When we are selecting a pump for a particular service, it is important to be aware of all the ramifications of that service before deciding on which type of unit to use. Often, the basic operating data is insufficient for an optimum selection. Knowledge of any extreme or upset conditions must be made available to the supplier in order that the correct pump can be purchased. This will minimize maintenance costs and maximize pump and system reliability and efficiency.

Buying the Cheapest Pumps

Although the policy of always buying the cheapest product or service is one that few of us practice in our private lives, it continues to be the single biggest mistake made by pump users. Why?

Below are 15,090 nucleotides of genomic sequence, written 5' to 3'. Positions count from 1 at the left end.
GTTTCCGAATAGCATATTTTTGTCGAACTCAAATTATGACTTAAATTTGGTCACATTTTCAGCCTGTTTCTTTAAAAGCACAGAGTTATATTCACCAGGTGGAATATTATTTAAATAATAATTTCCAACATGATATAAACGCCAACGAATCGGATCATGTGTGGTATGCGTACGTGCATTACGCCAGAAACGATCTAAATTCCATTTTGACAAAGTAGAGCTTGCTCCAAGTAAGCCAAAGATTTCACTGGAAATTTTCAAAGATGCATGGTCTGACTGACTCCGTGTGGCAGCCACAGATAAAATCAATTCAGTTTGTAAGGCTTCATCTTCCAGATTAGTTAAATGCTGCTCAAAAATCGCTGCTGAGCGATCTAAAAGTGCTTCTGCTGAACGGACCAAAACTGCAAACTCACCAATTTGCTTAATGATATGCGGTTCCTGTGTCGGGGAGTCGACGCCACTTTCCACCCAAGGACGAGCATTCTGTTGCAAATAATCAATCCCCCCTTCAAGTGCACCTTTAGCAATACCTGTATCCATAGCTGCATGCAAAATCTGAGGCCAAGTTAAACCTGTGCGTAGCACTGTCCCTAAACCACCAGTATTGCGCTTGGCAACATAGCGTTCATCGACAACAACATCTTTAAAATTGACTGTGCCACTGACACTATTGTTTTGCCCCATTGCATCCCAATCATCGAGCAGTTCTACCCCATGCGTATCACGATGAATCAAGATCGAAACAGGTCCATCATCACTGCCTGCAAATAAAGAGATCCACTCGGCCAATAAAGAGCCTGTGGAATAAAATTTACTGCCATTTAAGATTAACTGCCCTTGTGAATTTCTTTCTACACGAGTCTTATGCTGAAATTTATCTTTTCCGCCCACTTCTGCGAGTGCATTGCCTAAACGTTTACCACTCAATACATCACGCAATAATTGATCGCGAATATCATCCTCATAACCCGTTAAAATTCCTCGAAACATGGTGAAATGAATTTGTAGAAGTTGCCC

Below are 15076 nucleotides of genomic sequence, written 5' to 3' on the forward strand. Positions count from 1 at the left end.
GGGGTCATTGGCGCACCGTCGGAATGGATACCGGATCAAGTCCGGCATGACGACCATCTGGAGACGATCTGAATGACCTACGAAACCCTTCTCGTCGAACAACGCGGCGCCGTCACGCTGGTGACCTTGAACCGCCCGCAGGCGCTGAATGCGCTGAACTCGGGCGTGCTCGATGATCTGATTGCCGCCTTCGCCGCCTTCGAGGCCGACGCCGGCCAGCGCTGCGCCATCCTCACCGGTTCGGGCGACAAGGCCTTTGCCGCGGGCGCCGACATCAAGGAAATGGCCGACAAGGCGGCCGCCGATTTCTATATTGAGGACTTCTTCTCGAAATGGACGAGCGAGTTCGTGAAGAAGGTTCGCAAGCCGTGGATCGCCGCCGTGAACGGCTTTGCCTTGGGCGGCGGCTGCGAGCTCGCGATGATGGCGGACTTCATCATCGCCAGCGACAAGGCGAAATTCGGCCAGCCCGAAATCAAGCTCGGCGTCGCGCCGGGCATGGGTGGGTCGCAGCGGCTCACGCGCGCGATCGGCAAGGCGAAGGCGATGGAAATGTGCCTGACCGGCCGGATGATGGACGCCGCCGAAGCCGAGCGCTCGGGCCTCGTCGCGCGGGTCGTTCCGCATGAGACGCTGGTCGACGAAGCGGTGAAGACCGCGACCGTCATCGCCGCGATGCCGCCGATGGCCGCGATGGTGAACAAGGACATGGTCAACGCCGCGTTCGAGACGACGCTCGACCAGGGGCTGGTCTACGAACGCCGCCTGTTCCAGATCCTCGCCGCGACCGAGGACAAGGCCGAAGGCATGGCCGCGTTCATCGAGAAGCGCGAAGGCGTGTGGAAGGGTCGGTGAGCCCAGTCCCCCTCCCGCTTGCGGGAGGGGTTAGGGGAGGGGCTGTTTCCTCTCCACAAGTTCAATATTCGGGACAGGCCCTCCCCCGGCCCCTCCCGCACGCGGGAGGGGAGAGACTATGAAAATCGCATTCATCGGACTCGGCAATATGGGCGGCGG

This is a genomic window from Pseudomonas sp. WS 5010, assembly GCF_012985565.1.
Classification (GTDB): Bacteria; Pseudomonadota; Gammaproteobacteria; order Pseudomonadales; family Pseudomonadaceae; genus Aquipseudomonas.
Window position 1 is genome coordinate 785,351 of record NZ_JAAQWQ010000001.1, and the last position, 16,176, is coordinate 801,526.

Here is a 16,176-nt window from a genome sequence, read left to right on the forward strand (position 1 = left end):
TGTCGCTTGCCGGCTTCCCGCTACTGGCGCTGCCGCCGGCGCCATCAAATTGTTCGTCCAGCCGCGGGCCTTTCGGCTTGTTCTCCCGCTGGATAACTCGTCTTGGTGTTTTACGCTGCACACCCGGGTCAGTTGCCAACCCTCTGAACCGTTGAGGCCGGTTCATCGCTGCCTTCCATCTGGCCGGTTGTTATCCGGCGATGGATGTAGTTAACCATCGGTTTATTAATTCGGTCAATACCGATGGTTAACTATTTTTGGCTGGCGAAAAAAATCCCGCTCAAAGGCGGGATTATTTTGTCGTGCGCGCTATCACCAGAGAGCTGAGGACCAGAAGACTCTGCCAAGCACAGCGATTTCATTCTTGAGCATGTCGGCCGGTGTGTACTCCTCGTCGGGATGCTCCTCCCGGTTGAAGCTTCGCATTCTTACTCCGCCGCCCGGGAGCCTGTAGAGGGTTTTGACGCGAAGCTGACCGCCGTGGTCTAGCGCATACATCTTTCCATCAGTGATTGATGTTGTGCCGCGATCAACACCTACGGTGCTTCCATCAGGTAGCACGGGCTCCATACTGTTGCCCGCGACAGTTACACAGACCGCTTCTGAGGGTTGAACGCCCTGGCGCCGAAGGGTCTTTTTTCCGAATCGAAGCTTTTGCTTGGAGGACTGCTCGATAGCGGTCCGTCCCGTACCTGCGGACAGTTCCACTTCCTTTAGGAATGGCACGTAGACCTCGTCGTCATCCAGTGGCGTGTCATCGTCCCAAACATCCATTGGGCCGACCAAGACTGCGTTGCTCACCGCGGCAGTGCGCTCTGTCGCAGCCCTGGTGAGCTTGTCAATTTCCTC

The reason simply may be one of ignorance. Many people think that if all pumps under consideration meet the specification (assuming there is one!), then the cheapest one is the best buy. Alas, that is just not true and the problem often resides within the specification itself.

Most pump specifications are either inappropriate or incomplete. This is a very serious situation—and one that occurs far too often. Typically it stems, not from malicious misrepresentation or withholding of data, but rather from the specifier(s)’ limited knowledge of field conditions and the understanding of how these conditions might impact a pump’s performance and reliability.

All pump reliability problems arise from either internal or external stresses. The internal stresses mostly occur as a result of upset hydraulic conditions—which are rarely discussed in any specification, regardless of how integral they are to the system in which the pump must operate. The external stresses come from inappropriate installation or operation and they, too, tend to be ignored in the specification. In the end, the real issue is that the selected pump must be able to withstand these (sometimes) unknown stresses. The cheaper pump rarely does.